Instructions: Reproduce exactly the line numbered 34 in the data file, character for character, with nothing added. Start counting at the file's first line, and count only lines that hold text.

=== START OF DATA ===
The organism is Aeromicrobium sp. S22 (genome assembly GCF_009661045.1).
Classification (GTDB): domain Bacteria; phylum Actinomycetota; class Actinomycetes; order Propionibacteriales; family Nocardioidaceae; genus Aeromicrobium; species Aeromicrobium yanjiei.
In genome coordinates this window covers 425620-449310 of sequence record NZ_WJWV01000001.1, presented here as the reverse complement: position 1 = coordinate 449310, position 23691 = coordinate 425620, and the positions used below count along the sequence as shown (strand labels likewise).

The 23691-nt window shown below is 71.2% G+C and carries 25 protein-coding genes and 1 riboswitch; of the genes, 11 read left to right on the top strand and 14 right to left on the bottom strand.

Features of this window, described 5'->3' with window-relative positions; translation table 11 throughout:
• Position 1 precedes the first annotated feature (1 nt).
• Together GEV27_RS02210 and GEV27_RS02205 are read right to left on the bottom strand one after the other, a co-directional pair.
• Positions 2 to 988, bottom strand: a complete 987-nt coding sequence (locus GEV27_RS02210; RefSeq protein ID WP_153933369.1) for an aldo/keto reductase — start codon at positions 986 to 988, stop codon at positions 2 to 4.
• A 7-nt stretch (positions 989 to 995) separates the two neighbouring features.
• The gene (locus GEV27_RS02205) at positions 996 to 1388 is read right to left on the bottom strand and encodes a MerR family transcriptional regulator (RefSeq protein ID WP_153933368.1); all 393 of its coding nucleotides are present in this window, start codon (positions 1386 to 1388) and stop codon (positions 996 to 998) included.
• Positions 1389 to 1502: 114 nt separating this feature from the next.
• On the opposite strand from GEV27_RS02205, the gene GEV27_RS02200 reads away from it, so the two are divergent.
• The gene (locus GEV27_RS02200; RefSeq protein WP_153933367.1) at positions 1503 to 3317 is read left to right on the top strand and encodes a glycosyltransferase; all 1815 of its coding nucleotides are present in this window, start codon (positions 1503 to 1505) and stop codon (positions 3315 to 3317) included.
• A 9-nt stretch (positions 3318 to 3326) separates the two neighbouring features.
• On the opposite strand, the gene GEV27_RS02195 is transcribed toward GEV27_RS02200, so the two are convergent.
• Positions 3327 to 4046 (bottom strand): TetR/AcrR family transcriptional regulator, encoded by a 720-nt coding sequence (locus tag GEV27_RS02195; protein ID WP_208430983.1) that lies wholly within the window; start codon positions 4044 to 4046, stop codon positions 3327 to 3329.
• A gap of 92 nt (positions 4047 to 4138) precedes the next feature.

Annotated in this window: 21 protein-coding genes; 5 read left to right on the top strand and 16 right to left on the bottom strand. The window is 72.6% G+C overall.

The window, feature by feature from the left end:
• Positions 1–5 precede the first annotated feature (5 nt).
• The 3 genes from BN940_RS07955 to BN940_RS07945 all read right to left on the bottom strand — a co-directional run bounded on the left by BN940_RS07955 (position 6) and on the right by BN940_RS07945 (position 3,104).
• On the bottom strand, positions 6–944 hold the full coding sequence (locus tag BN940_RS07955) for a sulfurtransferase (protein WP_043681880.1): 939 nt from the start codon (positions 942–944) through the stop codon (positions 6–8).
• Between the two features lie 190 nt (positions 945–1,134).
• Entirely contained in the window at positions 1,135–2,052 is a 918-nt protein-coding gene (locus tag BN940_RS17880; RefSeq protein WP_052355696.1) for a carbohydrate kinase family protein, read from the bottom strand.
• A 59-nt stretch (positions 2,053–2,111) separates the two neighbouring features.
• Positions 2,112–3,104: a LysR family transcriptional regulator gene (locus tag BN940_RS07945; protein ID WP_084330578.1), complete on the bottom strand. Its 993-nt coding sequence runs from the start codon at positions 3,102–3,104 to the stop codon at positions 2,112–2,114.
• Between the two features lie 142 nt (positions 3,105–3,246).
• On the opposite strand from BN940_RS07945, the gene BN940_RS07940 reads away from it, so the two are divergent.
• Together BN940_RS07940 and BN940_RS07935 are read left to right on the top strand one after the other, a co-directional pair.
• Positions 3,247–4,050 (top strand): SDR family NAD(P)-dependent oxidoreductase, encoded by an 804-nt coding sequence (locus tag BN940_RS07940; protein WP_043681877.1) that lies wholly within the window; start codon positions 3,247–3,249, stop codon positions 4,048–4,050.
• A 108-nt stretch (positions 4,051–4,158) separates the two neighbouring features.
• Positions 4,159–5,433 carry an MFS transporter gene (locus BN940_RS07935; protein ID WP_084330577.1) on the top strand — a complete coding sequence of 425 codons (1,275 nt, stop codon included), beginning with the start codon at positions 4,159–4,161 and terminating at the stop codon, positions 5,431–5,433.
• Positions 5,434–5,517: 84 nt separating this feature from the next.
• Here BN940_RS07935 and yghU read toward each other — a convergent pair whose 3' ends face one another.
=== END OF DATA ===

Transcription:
• Here BN940_RS07935 and yghU read toward each other — a convergent pair whose 3' ends face one another.